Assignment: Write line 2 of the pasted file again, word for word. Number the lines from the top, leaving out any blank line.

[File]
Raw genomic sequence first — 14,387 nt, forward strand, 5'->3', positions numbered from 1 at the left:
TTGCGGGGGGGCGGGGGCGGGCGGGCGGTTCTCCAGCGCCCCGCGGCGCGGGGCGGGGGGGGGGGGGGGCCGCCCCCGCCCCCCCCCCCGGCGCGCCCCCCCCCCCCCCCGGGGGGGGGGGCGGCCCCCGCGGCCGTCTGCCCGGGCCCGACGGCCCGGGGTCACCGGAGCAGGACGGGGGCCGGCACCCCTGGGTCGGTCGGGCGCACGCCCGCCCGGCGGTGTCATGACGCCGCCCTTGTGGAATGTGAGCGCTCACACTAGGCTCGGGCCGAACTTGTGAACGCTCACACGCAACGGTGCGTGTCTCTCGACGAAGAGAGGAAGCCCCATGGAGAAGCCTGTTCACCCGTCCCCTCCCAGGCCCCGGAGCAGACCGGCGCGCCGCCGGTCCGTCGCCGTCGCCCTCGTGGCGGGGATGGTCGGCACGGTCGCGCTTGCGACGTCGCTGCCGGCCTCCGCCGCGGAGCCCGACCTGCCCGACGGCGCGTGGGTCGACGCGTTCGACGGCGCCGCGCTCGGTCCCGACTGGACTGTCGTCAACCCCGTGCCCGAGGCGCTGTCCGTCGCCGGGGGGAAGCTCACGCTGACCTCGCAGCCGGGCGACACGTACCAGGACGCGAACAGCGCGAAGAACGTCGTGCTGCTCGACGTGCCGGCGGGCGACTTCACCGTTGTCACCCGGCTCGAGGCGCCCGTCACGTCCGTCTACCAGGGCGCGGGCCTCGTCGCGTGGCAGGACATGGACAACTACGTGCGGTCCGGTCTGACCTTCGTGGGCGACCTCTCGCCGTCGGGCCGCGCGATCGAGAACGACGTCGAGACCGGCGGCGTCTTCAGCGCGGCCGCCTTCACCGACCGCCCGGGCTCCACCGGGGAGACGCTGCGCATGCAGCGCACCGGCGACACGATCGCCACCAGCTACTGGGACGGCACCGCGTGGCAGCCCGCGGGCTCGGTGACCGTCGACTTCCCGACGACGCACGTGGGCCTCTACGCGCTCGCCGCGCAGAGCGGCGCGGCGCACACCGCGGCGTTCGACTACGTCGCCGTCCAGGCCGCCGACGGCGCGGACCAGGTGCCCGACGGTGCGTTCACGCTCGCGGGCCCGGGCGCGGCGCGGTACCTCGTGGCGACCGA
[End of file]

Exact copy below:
TTGCGGGGGGGCGGGGGCGGGCGGGCGGTTCTCCAGCGCCCCGCGGCGCGGGGCGGGGGGGGGGGGGGGCCGCCCCCGCCCCCCCCCCCGGCGCGCCCCCCCCCCCCCCCGGGGGGGGGGGCGGCCCCCGCGGCCGTCTGCCCGGGCCCGACGGCCCGGGGTCACCGGAGCAGGACGGGGGCCGGCACCCCTGGGTCGGTCGGGCGCACGCCCGCCCGGCGGTGTCATGACGCCGCCCTTGTGGAATGTGAGCGCTCACACTAGGCTCGGGCCGAACTTGTGAACGCTCACACGCAACGGTGCGTGTCTCTCGACGAAGAGAGGAAGCCCCATGGAGAAGCCTGTTCACCCGTCCCCTCCCAGGCCCCGGAGCAGACCGGCGCGCCGCCGGTCCGTCGCCGTCGCCCTCGTGGCGGGGATGGTCGGCACGGTCGCGCTTGCGACGTCGCTGCCGGCCTCCGCCGCGGAGCCCGACCTGCCCGACGGCGCGTGGGTCGACGCGTTCGACGGCGCCGCGCTCGGTCCCGACTGGACTGTCGTCAACCCCGTGCCCGAGGCGCTGTCCGTCGCCGGGGGGAAGCTCACGCTGACCTCGCAGCCGGGCGACACGTACCAGGACGCGAACAGCGCGAAGAACGTCGTGCTGCTCGACGTGCCGGCGGGCGACTTCACCGTTGTCACCCGGCTCGAGGCGCCCGTCACGTCCGTCTACCAGGGCGCGGGCCTCGTCGCGTGGCAGGACATGGACAACTACGTGCGGTCCGGTCTGACCTTCGTGGGCGACCTCTCGCCGTCGGGCCGCGCGATCGAGAACGACGTCGAGACCGGCGGCGTCTTCAGCGCGGCCGCCTTCACCGACCGCCCGGGCTCCACCGGGGAGACGCTGCGCATGCAGCGCACCGGCGACACGATCGCCACCAGCTACTGGGACGGCACCGCGTGGCAGCCCGCGGGCTCGGTGACCGTCGACTTCCCGACGACGCACGTGGGCCTCTACGCGCTCGCCGCGCAGAGCGGCGCGGCGCACACCGCGGCGTTCGACTACGTCGCCGTCCAGGCCGCCGACGGCGCGGACCAGGTGCCCGACGGTGCGTTCACGCTCGCGGGCCCGGGCGCGGCGCGGTACCTCGTGGCGACCGA